Is Neurofilament Light Ready for Clinical Use as an MS Biomarker?


The director of neuroimmunology at Johns Hopkins shared his insight into the validation of neurofilament light as a biomarker for multiple sclerosis.

Dr Peter Calabresi

Peter A. Calabresi, MD, the director of neuroimmunology and a professor of neurology at Johns Hopkins University

Peter A. Calabresi, MD

One of the hottest topics in multiple sclerosis (MS) has been the potential of a new biomarker, neurofilament light, to assess the efficacy of disease-modifying treatments. Although most of the conversation has centered around the possibilities that arise with it, it has yet to be fully clinical validated.

The research required to get that validation is ongoing, with many investigators, including Peter A. Calabresi, MD, the director of neuroimmunology and a professor of neurology at Johns Hopkins University. To share some of his experience with the biomarker, as well as what specifically the research has found, he sat with NeurologyLive in an interview.

NeurologyLive: What has the validation work for neurofilament light found thus far?

Peter A. Calabresi, MD: Basically, we've been able to show that a level of 16 pg/mL in the blood or greater is associated with having worse outcomes for that patient. On an individual patient level, if you look at a negative predictive value, or positive predictive value, that there were significant associations with gadolinium-enhancing lesions, new T2 lesions, and as I mentioned, ultimately, changes on the disability scale or the proportion of patients who reach a certain level of disability.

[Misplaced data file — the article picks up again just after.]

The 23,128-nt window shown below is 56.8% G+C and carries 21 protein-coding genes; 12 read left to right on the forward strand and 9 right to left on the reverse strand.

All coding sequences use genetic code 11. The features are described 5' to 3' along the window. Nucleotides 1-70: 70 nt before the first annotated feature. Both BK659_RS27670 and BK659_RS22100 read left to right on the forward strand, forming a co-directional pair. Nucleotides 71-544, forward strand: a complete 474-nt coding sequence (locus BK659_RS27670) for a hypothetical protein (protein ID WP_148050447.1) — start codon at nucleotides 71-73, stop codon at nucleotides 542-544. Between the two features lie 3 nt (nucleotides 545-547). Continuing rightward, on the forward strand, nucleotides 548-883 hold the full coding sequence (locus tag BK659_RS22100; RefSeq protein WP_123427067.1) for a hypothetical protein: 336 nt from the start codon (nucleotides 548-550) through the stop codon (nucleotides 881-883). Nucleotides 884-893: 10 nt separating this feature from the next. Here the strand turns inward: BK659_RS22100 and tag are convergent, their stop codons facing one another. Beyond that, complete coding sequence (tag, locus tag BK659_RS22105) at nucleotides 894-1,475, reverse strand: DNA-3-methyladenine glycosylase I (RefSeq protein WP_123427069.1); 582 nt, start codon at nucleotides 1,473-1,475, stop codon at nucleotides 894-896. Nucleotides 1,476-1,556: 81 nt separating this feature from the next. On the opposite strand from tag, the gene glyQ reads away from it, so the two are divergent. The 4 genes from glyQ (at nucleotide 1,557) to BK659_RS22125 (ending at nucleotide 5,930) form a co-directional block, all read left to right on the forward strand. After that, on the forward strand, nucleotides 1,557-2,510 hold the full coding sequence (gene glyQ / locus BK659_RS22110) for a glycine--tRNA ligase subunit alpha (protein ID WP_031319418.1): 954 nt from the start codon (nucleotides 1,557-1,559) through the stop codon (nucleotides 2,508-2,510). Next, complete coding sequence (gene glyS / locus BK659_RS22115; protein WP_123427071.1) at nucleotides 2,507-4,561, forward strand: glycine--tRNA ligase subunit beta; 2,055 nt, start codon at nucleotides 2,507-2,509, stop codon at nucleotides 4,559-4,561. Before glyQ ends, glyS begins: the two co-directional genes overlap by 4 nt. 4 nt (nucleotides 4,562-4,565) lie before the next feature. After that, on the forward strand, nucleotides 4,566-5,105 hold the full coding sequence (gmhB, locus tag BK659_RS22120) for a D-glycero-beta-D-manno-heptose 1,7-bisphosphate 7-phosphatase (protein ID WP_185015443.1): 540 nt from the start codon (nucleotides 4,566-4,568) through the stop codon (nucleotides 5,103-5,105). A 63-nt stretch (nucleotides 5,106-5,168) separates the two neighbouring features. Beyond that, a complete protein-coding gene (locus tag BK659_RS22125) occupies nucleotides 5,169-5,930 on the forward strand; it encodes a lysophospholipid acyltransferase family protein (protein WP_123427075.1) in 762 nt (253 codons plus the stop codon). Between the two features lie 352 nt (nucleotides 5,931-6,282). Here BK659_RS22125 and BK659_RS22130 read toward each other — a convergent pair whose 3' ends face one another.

In this case, we used the EDSS rating scale and looked at the number of patients who had gotten up to 3.5—it’s on a 1 to 10 scale, so these are mildly impaired patients, but it had some predictive value for telling you if they were going to get to that level. We also found that less than 8 pg/mL seems to be normal, and people in that category did very well for a period of time.

This is useful because MS is a heterogeneous disease and not everyone has the same outcomes. It's not like cancer, where if your doctor says you have cancer and you're going die in 6 or 12 months, you're going to bring out the big guns and treat it aggressively. In MS, we know that some people will end up in a wheelchair in 5 or 10 years and other people can go 40 years and you wouldn't even know they have MS by looking at them walking across the street. So when you're dealing with the disease like that, that presents in the 20s and 30s, you would really benefit from having some prognostic biomarkers to say either you're having damage in your nervous system and need to go on aggressive therapy and take some risk here, or no, maybe not, it looks like you had an inflammatory event but it really seems to cause a spike in your neurofilament so it's not causing tissue damage, maybe we can wait.

This is what we're thinking and the data, so far, suggests that if your levels are less than 8 pg/mL that there's probably not a lot of ongoing tissue damage and maybe you have a milder form of the disease. Whereas the people, as I said, with the more aggressive form, maybe they should be on what we call high efficacy but somewhat higher risk therapy.

Does more work need to be done still? Was this finding enough to support its use?